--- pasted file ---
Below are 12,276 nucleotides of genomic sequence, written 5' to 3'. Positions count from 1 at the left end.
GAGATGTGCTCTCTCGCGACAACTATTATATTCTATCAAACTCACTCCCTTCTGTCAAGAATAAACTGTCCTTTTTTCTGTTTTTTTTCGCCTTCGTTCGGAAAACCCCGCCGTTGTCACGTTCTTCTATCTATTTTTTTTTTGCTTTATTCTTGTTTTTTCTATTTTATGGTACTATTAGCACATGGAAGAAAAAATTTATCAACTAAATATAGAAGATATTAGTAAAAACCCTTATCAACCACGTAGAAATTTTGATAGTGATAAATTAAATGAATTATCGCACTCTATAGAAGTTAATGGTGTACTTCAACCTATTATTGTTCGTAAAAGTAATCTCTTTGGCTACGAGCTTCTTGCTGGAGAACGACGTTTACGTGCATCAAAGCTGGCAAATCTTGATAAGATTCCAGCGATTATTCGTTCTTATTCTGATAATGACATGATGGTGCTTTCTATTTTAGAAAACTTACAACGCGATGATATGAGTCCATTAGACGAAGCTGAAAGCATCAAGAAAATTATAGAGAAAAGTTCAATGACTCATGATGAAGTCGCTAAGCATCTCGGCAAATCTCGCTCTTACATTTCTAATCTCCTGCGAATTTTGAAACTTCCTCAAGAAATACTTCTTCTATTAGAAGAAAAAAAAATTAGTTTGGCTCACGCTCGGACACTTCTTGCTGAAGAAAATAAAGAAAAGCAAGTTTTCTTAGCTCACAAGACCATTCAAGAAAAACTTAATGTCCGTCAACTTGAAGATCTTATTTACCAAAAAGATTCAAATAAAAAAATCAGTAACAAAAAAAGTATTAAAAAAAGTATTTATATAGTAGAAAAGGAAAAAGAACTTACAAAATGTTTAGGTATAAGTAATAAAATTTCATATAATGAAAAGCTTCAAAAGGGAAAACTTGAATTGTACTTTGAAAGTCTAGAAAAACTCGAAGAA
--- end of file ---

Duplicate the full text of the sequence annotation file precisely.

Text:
Below are 12,276 nucleotides of genomic sequence, written 5' to 3'. Positions count from 1 at the left end.
GAGATGTGCTCTCTCGCGACAACTATTATATTCTATCAAACTCACTCCCTTCTGTCAAGAATAAACTGTCCTTTTTTCTGTTTTTTTTCGCCTTCGTTCGGAAAACCCCGCCGTTGTCACGTTCTTCTATCTATTTTTTTTTTGCTTTATTCTTGTTTTTTCTATTTTATGGTACTATTAGCACATGGAAGAAAAAATTTATCAACTAAATATAGAAGATATTAGTAAAAACCCTTATCAACCACGTAGAAATTTTGATAGTGATAAATTAAATGAATTATCGCACTCTATAGAAGTTAATGGTGTACTTCAACCTATTATTGTTCGTAAAAGTAATCTCTTTGGCTACGAGCTTCTTGCTGGAGAACGACGTTTACGTGCATCAAAGCTGGCAAATCTTGATAAGATTCCAGCGATTATTCGTTCTTATTCTGATAATGACATGATGGTGCTTTCTATTTTAGAAAACTTACAACGCGATGATATGAGTCCATTAGACGAAGCTGAAAGCATCAAGAAAATTATAGAGAAAAGTTCAATGACTCATGATGAAGTCGCTAAGCATCTCGGCAAATCTCGCTCTTACATTTCTAATCTCCTGCGAATTTTGAAACTTCCTCAAGAAATACTTCTTCTATTAGAAGAAAAAAAAATTAGTTTGGCTCACGCTCGGACACTTCTTGCTGAAGAAAATAAAGAAAAGCAAGTTTTCTTAGCTCACAAGACCATTCAAGAAAAACTTAATGTCCGTCAACTTGAAGATCTTATTTACCAAAAAGATTCAAATAAAAAAATCAGTAACAAAAAAAGTATTAAAAAAAGTATTTATATAGTAGAAAAGGAAAAAGAACTTACAAAATGTTTAGGTATAAGTAATAAAATTTCATATAATGAAAAGCTTCAAAAGGGAAAACTTGAATTGTACTTTGAAAGTCTAGAAAAACTCGAAGAA